|The first excerpt represents the element of Air. It speaks of mental influences and the process of thought, and is drawn from The Bickerstaff-Partridge Papers by Jonathan Swift:
and women corrupt virgins; lords shall knot and cut paper; and
even the northern people.........:" A Greek phrase (which for
modesty's sake I forbear to translate) which denotes a vice too
frequent amongst us.
That the Ministry foresaw this great change, is plain from the
Callico-Act; whereby it is now become the occupation of women all
over England, to convert their useless female habits into beds,
window-curtains, chairs, and joint-stools; undressing themselves
(as it were) before their transformation.
The philosophy of this transformation will not seem surprizing to
people who search into the bottom of things. Madam Bourignon, a
|The second excerpt represents the element of Fire. It speaks of emotional influences and base passions, and is drawn from Z. Marcas by Honore de Balzac:
republican, a conspirator, a Frenchman, an old man, who outdid all we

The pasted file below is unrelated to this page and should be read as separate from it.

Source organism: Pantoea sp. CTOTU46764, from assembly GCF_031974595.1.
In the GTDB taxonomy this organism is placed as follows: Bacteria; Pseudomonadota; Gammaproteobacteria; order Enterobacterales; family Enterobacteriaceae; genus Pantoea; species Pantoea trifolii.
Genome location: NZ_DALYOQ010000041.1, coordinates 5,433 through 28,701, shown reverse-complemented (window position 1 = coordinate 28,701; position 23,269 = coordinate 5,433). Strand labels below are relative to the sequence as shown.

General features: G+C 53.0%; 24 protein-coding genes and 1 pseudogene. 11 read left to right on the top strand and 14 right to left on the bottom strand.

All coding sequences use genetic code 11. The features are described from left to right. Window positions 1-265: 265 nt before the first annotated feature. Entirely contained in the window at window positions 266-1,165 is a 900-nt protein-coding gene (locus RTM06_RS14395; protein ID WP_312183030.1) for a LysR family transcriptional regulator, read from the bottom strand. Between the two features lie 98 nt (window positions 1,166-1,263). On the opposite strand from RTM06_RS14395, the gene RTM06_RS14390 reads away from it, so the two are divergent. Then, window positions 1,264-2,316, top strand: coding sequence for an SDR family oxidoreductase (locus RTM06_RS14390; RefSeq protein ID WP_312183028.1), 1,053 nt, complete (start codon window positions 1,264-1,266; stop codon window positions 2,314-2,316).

have heard of Negro determination, and all that Cooper tells us of the
tenacity and coolness of the Redskins under defeat. Morey, the
Guatimozin of the "Mountain," preserved an attitude unparalleled in
the annals of European justice.
This is what Marcas told us during the small hours, sandwiching his
discourse with slices of bread spread with cheese and washed down with
wine. All the tobacco was burned out. Now and then the hackney coaches
clattering across the Place de l'Odeon, or the omnibuses toiling past,
sent up their dull rumbling, as if to remind us that Paris was still
close to us.